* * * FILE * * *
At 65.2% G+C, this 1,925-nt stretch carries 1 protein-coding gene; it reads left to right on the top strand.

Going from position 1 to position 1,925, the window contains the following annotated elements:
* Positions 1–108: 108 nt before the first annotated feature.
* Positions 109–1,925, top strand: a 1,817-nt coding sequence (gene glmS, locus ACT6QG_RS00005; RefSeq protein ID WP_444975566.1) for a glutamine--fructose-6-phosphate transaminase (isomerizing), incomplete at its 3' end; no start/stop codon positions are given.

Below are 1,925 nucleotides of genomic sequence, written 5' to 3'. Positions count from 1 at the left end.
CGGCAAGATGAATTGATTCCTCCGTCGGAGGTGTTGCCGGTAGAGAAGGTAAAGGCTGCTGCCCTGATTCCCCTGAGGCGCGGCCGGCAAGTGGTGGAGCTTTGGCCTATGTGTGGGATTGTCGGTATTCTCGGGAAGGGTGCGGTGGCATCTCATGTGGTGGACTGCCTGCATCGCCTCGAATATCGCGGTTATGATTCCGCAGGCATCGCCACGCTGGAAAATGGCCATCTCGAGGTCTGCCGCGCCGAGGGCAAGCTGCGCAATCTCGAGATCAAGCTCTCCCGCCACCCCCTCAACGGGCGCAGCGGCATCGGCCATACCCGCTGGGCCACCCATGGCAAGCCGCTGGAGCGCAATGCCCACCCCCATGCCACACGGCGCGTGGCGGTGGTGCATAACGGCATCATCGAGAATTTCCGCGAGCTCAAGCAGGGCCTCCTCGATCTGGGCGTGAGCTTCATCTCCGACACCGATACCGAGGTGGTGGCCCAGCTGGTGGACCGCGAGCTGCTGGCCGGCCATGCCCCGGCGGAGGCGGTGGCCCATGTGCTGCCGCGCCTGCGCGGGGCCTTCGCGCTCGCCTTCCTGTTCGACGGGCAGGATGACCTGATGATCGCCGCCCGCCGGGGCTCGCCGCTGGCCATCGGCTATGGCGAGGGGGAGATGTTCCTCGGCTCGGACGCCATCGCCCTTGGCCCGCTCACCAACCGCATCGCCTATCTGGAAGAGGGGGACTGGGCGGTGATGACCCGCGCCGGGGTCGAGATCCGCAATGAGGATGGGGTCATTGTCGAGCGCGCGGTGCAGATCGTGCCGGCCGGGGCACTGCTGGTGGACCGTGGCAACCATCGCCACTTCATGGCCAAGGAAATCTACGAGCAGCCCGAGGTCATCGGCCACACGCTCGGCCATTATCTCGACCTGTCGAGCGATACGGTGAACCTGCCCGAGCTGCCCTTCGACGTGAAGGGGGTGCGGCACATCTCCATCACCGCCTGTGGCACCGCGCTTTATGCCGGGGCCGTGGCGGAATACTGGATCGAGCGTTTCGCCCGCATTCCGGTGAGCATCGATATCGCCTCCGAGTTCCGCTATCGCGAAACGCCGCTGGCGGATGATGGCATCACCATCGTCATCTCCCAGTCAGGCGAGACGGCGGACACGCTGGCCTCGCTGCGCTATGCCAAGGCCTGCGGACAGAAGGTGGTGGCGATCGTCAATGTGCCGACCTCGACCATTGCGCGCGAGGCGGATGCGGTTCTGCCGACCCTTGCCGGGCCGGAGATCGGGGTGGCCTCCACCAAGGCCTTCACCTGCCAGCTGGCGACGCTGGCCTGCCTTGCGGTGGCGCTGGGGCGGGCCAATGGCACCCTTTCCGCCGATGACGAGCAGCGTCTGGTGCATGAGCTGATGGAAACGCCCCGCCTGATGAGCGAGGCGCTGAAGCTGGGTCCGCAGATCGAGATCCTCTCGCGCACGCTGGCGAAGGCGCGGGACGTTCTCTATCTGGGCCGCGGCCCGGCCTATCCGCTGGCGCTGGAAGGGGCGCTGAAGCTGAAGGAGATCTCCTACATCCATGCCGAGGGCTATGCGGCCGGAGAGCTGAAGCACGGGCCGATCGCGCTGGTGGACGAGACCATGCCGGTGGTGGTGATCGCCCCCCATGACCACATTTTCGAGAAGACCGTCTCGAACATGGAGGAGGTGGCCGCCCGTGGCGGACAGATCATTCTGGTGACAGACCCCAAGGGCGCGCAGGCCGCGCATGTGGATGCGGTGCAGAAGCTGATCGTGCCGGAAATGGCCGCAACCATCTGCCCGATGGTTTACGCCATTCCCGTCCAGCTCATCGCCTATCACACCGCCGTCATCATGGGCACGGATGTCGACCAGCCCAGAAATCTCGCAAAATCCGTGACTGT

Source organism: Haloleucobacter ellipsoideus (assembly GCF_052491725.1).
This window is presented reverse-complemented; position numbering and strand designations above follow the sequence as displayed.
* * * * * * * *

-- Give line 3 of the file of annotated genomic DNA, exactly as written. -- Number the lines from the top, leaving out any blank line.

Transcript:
* Positions 1–108: 108 nt before the first annotated feature.